Eli Green is a self-described ‘genderwarrior’ and ‘social-justice & gender-junkie.’ Also an academic, activist, educator, author and researcher who focuses largely on addressing gender based systems of oppressio, Eli Green resides in New York City, working with trans and queer youth, and traveling around the country speaking at conferences and leading educational trainings. Current projects include working towards a doctorate in Human Sexuality, running Trans-Academics.org and working on the publication of the Community Needs Assessment Survey results.
1) www.Trans-Academics.org was one of the first sites I found that gathered resources for academics on trans issues. Do you find most academics interested in trans issues are trans themselves? If they are, is that necessarily a positive or negative thing?
I think that the majority of people who are doing positive trans research and academia right now are personally involved in the trans community – be it because they are personally trans identified, or that their partners, friends or family are trans-identified. This is not necessarily a good or bad thing – but it does have its pros and cons. For instance, if only transpeople are the ones doing trans research, it may be considered by some to be of lesser quality, (however inaccurate), or the research may be particularly slanted towards validating one type of trans experience. On the pro-side, gender diverse people are hopefully more invested in doing research that is respectful of all trans experiences, have access to a greater diversity of respondents, and have greater buy-in from research participants.
There does also seem to be a growing interest in trans related themes by cisgendered people. Gender diversity appears to be the next up and coming thing in academic and media circles. It seems like overnight there are about 15 new documentaries in the works, lots more books being published, and just more general recognition of gender diversity. I am not sure if it is because people are looking for the next best thing to make money off of, or if it is because educational efforts are paying off and people are truly interested in gender diversity. Either way, I think that as long as the end results are sensitive and trans-positive, it can be an important human rights stepping stone.
2) You work more directly with trans youth than most of us in the trans community. How ‘in touch’ with the needs of the upcoming generation do you think most of the information circulating in the trans community is? Are we getting it right at all?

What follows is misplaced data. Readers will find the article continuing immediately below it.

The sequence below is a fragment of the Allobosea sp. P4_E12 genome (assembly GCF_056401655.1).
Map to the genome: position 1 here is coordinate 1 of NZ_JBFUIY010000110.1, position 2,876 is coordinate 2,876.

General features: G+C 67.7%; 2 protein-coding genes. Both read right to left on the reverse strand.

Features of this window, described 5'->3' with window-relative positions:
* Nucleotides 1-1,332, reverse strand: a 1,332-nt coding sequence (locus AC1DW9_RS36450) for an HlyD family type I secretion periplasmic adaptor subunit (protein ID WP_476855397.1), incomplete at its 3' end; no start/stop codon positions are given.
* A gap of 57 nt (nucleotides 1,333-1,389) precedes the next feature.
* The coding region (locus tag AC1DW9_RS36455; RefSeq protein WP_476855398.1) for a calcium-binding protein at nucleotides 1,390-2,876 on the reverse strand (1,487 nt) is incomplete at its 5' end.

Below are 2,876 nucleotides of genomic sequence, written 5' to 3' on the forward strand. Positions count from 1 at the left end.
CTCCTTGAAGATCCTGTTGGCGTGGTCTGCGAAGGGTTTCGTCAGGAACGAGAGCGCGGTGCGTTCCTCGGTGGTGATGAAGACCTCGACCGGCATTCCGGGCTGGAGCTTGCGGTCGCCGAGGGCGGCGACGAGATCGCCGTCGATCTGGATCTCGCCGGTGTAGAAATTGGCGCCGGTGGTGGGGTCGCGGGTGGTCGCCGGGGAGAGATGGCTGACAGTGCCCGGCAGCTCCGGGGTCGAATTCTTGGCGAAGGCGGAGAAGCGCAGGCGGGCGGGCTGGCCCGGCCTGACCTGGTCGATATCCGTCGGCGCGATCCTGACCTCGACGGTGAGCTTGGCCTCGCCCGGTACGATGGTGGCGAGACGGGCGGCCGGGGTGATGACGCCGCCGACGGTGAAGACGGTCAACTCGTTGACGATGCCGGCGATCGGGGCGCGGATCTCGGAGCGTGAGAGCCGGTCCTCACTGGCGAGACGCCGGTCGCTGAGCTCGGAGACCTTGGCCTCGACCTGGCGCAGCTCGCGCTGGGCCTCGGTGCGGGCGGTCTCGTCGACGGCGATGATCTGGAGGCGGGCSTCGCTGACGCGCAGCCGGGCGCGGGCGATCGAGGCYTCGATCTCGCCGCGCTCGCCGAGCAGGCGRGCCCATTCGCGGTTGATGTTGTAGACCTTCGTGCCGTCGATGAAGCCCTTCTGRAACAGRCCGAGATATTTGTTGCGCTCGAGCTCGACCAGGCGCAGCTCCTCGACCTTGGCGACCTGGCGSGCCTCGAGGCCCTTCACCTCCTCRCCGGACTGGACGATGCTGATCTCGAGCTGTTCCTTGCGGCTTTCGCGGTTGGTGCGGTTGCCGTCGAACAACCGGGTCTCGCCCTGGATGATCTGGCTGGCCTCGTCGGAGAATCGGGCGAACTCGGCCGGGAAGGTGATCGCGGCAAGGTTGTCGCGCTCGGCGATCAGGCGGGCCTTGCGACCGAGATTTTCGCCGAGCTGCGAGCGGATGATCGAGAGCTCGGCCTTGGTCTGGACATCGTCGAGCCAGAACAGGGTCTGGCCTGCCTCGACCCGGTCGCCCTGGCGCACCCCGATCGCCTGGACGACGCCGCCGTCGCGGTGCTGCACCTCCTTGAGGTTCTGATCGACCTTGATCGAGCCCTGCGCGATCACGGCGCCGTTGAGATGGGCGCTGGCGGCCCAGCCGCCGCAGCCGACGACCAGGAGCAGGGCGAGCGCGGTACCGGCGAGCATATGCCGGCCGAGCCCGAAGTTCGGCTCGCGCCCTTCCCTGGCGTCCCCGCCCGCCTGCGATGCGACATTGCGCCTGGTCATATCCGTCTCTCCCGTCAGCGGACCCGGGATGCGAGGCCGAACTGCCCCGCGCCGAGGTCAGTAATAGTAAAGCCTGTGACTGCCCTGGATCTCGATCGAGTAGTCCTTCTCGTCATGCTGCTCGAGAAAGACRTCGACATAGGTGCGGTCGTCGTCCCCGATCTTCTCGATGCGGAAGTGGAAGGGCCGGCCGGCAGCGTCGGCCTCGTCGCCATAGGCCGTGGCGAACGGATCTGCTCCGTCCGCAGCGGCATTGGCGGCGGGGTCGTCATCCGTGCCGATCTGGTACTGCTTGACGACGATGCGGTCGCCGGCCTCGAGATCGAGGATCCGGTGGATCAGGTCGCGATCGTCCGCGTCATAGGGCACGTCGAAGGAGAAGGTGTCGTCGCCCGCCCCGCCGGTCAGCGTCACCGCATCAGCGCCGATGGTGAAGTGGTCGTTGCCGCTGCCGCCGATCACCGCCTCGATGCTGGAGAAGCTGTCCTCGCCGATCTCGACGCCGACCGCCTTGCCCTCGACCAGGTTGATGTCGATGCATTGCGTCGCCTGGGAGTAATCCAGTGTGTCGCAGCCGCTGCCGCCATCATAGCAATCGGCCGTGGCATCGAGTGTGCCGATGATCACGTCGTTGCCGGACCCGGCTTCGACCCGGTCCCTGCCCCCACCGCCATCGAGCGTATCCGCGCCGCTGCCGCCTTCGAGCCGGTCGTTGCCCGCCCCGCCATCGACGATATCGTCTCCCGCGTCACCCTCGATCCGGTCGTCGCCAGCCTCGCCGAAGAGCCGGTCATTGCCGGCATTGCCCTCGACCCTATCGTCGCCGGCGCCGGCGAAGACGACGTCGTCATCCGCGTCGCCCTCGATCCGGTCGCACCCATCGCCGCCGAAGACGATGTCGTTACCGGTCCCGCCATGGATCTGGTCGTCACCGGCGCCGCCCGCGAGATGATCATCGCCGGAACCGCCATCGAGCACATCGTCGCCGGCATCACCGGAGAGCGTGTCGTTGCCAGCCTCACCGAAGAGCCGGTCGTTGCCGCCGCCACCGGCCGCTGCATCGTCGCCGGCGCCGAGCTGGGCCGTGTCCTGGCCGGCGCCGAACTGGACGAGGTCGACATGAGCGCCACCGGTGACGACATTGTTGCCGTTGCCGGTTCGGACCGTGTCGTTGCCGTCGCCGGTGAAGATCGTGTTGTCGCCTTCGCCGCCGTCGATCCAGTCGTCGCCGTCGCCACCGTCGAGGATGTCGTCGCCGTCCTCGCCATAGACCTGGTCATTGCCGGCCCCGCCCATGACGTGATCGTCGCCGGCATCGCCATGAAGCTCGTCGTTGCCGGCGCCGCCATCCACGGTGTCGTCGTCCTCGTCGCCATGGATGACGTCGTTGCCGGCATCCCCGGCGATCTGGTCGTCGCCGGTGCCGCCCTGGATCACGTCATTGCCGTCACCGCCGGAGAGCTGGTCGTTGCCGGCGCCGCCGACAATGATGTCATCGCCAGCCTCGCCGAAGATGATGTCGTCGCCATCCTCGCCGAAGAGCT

I would say that as a whole â€“ we are pretty out of touch with a majority of trans youth- particularly urban youth of color. The most visible trans youth are usually white college youth, or the very young (white) media stories that we have seen in the past year. These youth are generally much more privileged, and the challenges that they face are radically different from our urban youth of color. At this point, beyond Paris Is Burning, these youth go almost completely unrecognized and unconsidered in our trans narratives, research and community organizing efforts. This is upsetting in many ways, partially because these youth have the greatest need and are often unable to advocate for themselves on a large scale due to the oppressions that they face (and as such are being virtually ignored), but also because their lives are probably most similar to our Stonewall brothers and sisters who fought so hard for the rights that we do have.
With trans-activism being a relatively new movement, we necessarily spend most of our time trying to successfully advocate for changes for ourselves personally with the hope that the changes will make the world a better place for gender diverse people in general. There are definitely some great youth focused projects out there trying to address issues such as creating a system for youth to access to hormones, trying to change the family court systems to be more trans-friendly, and to educate parents about gender diversity. However, I think that we as adults are so busy trying to get our own needs met sometimes, that we forget that the trickle-down effect is one of the least effective methods of meeting an entire communities needs.